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Michelle Obama echoes convention testimony in solo campaign stop

 

RICHMOND, VA -- First lady Michelle Obama reprised her role from the Democratic National Convention as the president's chief character witness during a stop here Thursday in the key swing state of Virginia.

At her first solo campaign event since last week's convention, the first lady told a crowd of about 1,800 gathered inside an ornate theater about the qualities that led her to fall in love with Barack Obama 20 years ago, well before he was elected president.

“What truly made me fall in love with Barack Obama was his character,” she said as the audience cheered. “His decency. His honesty. His compassion and conviction.”

And as she did throughout her speech, Obama pointed out aspects of her husband’s life that could arguably be placed in contrast with his Republican opponent Mitt Romney.

“I loved that Barack was so committed to serving others that he turned down high-paying jobs and instead he started his career fighting to get folks back to work,” she said, leaving unspoken the fact that Mitt Romney did, in fact, start his career with a high-powered job at a consulting firm.

She continued that theme when she described her husband’s time in office so far, saying he makes “decisions that aren’t just about the bottom line, but about laying the foundation for the next generation.”

While Obama did list some of her husband’s accomplishments at the convention, she got even more expansive this time, delving briefly into his work on issues like predatory lending and foreign policy.

“He cracked down on lending abuses so that today when you apply for a mortgage or a credit card, you know exactly what you’re getting into,” she said.

And when met with naysayers who might ask what the president has done for them, she told the crowd, “Tell them how Barack ended the war in Iraq. Tell them how we took out Osama bin Laden.”

Obama also made several specific appeals to one group the campaign hopes to win over Romney: women. In the latest NBC News/WSJ poll, Obama led Romney with female voters 51 to 41 percent.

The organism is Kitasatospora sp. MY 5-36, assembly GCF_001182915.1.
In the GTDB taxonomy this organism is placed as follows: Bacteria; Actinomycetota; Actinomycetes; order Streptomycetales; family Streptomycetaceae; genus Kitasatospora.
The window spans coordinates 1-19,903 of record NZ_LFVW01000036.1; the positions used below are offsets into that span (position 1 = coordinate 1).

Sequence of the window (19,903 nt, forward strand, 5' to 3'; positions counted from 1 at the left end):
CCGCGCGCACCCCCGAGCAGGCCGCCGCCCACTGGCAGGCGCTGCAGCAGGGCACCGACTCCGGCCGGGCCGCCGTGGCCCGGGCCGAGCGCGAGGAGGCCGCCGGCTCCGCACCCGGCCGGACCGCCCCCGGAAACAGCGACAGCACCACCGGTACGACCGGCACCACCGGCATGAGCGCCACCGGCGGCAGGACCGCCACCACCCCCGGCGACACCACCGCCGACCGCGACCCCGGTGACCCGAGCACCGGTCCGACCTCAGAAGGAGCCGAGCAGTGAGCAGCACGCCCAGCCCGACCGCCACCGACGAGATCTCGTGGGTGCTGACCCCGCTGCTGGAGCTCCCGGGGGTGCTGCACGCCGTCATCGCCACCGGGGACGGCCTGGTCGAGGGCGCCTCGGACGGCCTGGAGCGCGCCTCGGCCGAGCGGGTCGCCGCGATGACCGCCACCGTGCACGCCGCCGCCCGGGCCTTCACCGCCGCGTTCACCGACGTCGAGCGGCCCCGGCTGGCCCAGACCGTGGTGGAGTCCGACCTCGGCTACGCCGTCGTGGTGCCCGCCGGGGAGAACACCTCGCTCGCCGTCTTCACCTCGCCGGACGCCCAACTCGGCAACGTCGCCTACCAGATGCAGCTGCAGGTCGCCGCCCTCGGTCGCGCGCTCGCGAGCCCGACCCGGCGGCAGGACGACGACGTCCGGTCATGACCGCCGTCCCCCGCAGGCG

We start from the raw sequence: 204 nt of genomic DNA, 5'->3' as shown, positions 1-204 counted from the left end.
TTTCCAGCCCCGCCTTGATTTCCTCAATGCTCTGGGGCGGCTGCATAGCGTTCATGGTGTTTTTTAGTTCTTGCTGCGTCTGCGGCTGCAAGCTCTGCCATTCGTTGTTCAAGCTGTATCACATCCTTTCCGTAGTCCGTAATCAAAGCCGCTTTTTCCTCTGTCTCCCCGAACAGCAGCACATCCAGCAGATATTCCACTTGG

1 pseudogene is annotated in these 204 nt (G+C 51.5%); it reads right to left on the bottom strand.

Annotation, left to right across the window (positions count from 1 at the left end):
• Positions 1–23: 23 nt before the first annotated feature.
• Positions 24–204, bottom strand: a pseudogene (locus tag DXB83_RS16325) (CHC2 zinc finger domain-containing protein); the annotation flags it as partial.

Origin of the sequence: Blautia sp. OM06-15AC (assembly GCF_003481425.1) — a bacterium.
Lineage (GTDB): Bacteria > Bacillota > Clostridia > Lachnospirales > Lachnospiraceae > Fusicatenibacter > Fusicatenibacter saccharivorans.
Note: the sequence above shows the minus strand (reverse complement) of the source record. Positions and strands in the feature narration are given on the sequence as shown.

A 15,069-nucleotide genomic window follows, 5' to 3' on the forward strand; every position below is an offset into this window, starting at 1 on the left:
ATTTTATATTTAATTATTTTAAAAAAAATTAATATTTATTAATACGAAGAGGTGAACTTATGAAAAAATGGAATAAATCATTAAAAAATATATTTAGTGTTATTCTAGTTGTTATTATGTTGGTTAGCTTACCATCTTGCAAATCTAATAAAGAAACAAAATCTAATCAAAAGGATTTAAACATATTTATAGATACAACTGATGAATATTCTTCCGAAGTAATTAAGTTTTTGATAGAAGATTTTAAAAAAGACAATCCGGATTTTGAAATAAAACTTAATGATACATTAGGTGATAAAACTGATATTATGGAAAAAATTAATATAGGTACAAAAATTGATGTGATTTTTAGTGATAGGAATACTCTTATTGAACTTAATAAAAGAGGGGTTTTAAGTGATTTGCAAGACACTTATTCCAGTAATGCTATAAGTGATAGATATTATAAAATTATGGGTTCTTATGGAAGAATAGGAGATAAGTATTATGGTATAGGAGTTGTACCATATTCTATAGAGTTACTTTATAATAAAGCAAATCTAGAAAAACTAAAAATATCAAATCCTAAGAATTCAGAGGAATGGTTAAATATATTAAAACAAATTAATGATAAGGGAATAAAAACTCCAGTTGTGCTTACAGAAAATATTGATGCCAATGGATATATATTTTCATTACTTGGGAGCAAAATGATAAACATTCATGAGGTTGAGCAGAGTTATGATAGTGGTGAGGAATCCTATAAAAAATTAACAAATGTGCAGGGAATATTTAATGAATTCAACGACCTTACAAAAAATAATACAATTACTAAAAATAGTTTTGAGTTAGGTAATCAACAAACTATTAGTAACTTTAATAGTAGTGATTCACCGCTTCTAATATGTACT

Mrs. Obama said her husband “will always have our backs” after he watched his mother and grandmother both struggle, one raising a son as a single mother and one trying to get ahead in a male-dominated workplace.

Given that she was in town to promote her It Takes One voter turnout initiative, Obama also had plenty to say about driving turnout in this crucial swing state, whose 13 votes both campaigns covet (Mitt Romney was also campaigning here today).

The rest of her speech may have been full of broad, sweeping praise of her husband, but when it came to driving the vote Mrs. Obama got into the nitty-gritty of local turnout figures.

“Back [in 2008], we won Virginia by 235,000 votes,” she said, looking to tamp down applause at the figure. “While that might sound like a lot, think about this. When you break that number down, that’s just 100 votes per precinct,” she said.

“That could mean just a couple of votes in your neighborhood, right? Just a single vote in your apartment building,” she continued, urging the crowd to spend some time at a phone bank or knocking on doors.

“Just a few of you here today could swing an entire precinct for Barack Obama. And understand this: If we win enough precincts, we will win the state.”

Like her husband, Mrs. Obama did not begin her political remarks before first recognizing the deaths in Libya of four Foreign Service officers, including the country’s U.S. Ambassador Christopher Stevens, late Tuesday night.

“And it's just important to say that our hearts and our prayers are with the families of those who gave their lives serving our country,” she said solemnly. “I wanted us to start with that.”

The first lady continues her Thursday Virginia swing with a stop in Fredericksburg later in the evening.